Minicom is a simple terminal program. We use it to access our servers via our serial port mux. Most likely your GNU/Linux distribution has Minicom as an available package. If not, or you would rather compile yourself, grab minicom from here. Unpack the sources in your favorite spot and compile:
# cd mini* [minicom-2.00.0]# ./configure --prefix=/usr --sysconfdir=/etc ... [minicom-2.00.0]# make ... [minicom-2.00.0]# make install ...
We decided to go with default options, but did set prefix and sysconfdir. Do a ./configure –help to see other options. After you install, run minicom -s to set up the default options for your users. You will need to ensure that the permissions on the device files and /var/lock are correct. We used the tty group for this, and made sure u-1 was a member. Messed up permissions get on her nerves:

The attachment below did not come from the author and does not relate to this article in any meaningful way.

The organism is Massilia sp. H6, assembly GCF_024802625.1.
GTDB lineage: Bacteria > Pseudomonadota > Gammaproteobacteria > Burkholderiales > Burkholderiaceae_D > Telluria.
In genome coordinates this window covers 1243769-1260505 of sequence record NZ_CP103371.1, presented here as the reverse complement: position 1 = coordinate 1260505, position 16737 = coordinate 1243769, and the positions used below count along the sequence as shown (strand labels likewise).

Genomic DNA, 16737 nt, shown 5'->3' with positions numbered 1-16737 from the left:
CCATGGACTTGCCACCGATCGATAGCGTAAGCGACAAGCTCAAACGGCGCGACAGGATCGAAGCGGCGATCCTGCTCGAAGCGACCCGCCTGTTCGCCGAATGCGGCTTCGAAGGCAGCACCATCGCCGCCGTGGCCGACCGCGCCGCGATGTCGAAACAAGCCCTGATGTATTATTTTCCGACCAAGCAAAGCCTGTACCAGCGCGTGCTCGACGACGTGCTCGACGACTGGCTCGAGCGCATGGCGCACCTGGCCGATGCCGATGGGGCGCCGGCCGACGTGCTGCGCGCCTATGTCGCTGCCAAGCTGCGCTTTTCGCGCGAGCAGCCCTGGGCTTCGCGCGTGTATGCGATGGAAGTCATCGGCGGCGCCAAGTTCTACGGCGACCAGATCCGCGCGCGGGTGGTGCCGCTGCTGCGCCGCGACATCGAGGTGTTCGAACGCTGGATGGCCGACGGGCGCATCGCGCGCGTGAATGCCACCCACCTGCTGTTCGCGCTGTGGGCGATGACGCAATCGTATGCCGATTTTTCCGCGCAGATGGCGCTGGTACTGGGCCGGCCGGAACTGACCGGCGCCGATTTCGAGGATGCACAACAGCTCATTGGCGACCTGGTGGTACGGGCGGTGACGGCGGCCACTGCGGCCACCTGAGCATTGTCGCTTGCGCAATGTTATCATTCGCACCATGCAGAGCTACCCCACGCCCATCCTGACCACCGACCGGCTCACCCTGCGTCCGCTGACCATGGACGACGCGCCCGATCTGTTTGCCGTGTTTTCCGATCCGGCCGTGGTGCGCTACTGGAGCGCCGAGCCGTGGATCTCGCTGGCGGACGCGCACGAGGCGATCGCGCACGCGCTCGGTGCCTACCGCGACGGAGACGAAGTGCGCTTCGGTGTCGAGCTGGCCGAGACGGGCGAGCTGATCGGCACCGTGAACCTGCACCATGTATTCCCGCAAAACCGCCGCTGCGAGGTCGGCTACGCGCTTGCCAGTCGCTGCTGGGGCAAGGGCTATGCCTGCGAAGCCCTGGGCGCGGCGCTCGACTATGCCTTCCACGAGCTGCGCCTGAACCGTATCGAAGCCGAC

# chgrp tty ttyS* # ls /dev/ttyS* -l crw-rw---- 1 root tty 4, 64 Jan 4 11:16 ttyS0 crw-rw---- 1 root tty 4, 65 Jan 4 11:16 ttyS1 crw-rw---- 1 root tty 4, 66 Jan 4 11:16 ttyS2 crw-rw---- 1 root tty 4, 67 Jan 4 11:16 ttyS3 # chgrp tty /var/lock/ # grep tty /etc/group tty:x:4:u-1 # # minicom -s # cat minirc.dfl # Machine-generated file - use "minicom -s" to change parameters. pr port /dev/ttyS0 pr lock /var/lock pu baudrate 9600 pu rtscts No
When minicom is connected to our serial port, the lockfile shows up in /var/lock as LCK..ttyS0.